Janet Echelman‘s latest aerial sculpture has been suspended 365 feet above Boston’s Rose Kennedy Greenway. On view through October 2015, the monumental installation spans 600 feet, occupying a void where an elevated highway once divided the city’s downtown from its waterfront. “The sculpture’s form echoes the history of its location,” describes Echelman. “The three voids recall the ‘Tri-Mountain’ which was razed in the 18th-century to create land from the harbor. The colored banding is a nod to the six traffic lanes that once overwhelmed the neighborhood, before the Big Dig buried them and enabled the space to be reclaimed for urban pedestrian life.”

Click HERE to read more about the Project

Article Written by : Rosenfield Karissa.

Photo by : Image © Peter Vanderwarker

Source : archdaily

What Is The Role Of Hand Drawing In Today’s Architecture?

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Competitions such as the RIBA Journal’s “Eye Line” contest celebrate the importance of drawing.

Historically, the ability to draw by hand – both to create precise technical drawings and expressive sketches – has been central to the architecture profession. But, with the release and subsequent popularization of Computer Aided Design (CAD) programs since the early 1980s, the prestige of hand drawing has been under siege. Today, with increasingly sophisticated design and presentation software, from Revit to Rhinoceros, gaining in popularity, the importance of hand drawing has become a topic of heated discussion.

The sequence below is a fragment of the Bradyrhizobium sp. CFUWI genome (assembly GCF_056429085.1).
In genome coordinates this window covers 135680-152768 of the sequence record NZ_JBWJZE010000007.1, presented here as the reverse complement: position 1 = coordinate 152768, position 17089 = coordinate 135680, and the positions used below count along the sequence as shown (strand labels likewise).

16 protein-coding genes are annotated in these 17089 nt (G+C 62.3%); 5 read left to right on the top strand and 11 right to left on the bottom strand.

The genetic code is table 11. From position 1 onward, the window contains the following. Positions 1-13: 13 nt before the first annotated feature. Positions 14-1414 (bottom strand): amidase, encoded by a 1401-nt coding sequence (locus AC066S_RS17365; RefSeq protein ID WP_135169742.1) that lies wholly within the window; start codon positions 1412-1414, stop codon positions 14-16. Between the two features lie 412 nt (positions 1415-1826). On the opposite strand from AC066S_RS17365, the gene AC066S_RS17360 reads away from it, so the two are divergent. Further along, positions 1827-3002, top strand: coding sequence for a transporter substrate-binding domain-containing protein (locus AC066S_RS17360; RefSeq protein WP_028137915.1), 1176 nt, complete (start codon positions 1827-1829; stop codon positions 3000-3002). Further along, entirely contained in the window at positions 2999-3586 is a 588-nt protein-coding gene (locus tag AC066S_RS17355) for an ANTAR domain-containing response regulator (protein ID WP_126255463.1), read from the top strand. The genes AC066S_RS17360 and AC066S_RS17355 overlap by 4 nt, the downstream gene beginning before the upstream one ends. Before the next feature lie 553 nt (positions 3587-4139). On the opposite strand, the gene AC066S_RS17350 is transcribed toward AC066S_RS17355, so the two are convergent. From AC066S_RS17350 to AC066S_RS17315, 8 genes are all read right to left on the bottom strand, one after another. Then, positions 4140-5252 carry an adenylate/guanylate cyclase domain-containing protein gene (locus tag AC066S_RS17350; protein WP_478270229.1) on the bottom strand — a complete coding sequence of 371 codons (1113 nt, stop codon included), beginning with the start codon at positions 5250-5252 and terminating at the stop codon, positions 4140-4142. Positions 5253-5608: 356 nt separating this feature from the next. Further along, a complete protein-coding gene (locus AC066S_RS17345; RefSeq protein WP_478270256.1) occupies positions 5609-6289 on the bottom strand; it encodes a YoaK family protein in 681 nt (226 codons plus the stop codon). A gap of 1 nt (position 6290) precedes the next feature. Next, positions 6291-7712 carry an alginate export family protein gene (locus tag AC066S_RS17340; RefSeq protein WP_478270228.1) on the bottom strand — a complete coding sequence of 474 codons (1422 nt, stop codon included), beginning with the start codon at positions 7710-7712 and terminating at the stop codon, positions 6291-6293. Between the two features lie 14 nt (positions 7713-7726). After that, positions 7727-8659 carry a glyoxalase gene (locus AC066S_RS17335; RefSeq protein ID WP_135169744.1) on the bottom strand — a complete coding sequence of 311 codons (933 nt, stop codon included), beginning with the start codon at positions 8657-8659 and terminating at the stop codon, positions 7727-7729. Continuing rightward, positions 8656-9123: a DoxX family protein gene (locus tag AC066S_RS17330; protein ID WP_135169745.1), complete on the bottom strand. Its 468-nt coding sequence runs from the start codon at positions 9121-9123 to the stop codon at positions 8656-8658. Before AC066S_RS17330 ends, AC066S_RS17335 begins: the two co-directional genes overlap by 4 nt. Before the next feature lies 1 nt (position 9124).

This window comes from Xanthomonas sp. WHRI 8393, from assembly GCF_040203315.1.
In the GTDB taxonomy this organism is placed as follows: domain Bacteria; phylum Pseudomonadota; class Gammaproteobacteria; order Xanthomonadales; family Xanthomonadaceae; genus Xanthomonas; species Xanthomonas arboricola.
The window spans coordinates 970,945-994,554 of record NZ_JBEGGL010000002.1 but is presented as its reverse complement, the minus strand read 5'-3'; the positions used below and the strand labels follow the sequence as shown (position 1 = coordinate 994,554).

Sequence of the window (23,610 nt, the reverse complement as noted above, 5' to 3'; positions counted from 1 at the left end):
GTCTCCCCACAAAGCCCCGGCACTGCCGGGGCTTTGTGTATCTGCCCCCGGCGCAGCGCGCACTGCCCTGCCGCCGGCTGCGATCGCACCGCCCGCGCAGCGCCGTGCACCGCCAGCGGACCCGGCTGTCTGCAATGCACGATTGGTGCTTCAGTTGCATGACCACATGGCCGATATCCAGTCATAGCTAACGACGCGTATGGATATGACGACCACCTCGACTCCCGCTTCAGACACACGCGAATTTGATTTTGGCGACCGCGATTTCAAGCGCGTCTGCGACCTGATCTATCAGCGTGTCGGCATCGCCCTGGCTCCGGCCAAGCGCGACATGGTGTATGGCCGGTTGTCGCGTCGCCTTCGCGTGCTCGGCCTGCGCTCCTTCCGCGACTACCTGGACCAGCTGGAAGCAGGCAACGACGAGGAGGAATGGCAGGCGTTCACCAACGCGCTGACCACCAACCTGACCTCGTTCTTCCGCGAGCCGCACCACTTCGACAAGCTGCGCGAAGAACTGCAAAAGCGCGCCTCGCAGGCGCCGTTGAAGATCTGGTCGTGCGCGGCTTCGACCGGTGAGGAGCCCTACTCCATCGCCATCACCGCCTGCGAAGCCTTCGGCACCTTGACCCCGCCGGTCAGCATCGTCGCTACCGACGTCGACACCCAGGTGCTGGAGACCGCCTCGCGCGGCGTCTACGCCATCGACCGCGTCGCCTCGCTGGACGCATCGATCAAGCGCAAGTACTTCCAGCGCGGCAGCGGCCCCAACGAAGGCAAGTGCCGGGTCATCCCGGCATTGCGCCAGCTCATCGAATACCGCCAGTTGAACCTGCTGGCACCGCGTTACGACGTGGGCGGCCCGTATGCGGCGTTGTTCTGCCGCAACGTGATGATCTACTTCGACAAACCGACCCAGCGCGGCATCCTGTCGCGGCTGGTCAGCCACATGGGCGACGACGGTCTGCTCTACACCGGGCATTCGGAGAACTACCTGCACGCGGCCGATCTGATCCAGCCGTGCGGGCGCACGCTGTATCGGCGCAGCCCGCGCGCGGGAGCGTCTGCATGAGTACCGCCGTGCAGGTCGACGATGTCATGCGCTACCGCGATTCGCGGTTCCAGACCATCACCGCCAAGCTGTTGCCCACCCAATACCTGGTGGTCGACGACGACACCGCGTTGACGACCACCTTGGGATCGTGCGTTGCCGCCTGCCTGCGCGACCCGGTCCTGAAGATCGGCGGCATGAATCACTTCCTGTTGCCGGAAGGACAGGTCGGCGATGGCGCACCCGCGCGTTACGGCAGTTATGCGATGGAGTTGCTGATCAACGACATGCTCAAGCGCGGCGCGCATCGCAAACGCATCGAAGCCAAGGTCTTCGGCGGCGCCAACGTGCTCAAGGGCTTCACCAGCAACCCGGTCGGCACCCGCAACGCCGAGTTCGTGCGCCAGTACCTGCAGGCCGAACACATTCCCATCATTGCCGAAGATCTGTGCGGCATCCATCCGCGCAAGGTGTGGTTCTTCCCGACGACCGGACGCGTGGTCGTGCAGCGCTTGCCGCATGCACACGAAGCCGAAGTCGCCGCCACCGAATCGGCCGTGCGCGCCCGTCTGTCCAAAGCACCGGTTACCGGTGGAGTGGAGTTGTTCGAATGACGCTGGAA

Click HERE to read more about the Project

Article Written by : Rory Stott

Photo by : Image © Tom Noonan

Source : archdaily

Which Projection Mapping software?

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Do you want to start projection mapping…?

The good news is that there are a lot of programs out there that will allow you to do so, but before you put the time in to learning any of them, take a quick peek at the thoughts for just play around in our Tools section and see for yourself. These tools are just the start and if you learn one, then the next step is to start making content for your mappings. What’s great is that a lot of the software used for creating content is cross platform, Mac & PC mainly. Popular tools of the trade include, Photoshop, Illustrator, After Effects, & Cinema 4D, while there are many more, these 4 and others like them should give you a large enough playground to create custom visuals. Additionally, check out OpenFrameworks, Isodora, Max MSP, vvvv, and Processing.

Click HERE to read more about the Project

Article Written by : Cornelius

Photo by : projection-mapping.org

Source : projection-mapping.org.

First Zero Net Energy Community In California Announced

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First Zero Net Energy Community In California

There are several ZNE homes throughout California, but none clustered at one community. This community not only allows the value of operation cost reduction to the homeowners, but provides much-needed data to the utilities about kW production and demand at each home, and cumulatively at the transformer level to provide needed data to design service for community level Zero Energy as California building code progresses toward this standard. Meritage Homes is opening the first zero net energy community in California in Fontana, which is about 50 miles east of Los Angeles. Twenty of their Sierra Crest homes comprise the community. It is expected that 6 of the 20 will be ready by July of this year.

Click HERE to read more about the other Project

Article Written by : Jake Richardson

Photo by : Meritage Homes

Source : cleantechnica.